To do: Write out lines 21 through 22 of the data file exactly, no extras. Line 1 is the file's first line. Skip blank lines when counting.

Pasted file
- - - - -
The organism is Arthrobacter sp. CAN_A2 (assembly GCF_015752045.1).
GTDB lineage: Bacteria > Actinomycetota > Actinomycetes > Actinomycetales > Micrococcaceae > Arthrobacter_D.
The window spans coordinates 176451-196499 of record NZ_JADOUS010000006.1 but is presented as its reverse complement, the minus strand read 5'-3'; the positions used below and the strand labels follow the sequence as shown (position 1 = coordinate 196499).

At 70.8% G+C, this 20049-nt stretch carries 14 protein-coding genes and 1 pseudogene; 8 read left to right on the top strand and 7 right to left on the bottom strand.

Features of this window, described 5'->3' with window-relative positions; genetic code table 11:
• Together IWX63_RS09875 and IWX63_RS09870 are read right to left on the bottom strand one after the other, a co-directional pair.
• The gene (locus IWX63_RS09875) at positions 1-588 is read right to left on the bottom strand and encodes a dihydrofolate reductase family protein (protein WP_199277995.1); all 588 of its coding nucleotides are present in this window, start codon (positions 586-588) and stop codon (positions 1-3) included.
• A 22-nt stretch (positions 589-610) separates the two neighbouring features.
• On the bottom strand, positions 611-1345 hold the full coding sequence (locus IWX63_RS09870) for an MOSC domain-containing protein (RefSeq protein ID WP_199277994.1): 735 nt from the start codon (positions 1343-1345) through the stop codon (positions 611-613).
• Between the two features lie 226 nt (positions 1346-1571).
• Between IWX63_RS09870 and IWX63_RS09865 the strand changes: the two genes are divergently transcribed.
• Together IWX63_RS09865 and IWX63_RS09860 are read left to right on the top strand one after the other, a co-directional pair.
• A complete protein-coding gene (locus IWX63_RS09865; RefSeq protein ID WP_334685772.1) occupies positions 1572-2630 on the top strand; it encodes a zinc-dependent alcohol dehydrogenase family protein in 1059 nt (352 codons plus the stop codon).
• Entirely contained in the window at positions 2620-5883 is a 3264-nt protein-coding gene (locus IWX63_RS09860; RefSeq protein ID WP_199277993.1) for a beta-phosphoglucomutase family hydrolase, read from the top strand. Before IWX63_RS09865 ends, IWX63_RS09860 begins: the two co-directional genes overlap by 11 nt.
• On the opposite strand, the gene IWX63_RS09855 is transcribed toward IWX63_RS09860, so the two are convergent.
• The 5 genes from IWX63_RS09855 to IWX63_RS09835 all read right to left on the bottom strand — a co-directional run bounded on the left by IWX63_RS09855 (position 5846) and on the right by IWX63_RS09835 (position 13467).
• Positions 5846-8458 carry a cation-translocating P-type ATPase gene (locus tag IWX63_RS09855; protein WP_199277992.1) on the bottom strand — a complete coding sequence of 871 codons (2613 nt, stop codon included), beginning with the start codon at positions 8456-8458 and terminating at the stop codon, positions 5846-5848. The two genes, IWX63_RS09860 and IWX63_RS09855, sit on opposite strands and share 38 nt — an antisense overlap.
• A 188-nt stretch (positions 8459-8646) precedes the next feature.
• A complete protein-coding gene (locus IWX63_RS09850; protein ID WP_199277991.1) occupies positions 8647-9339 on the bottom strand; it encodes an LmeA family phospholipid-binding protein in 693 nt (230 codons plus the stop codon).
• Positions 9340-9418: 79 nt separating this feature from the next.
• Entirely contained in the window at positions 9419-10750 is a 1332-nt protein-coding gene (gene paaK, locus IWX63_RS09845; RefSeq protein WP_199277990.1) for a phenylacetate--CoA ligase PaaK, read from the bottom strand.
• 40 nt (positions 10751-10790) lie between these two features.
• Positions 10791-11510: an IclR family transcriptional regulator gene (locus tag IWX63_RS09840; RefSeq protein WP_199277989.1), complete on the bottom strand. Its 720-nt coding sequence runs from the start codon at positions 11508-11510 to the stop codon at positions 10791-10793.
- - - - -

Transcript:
• Entirely contained in the window at positions 9419-10750 is a 1332-nt protein-coding gene (gene paaK, locus IWX63_RS09845; RefSeq protein WP_199277990.1) for a phenylacetate--CoA ligase PaaK, read from the bottom strand.
• 40 nt (positions 10751-10790) lie between these two features.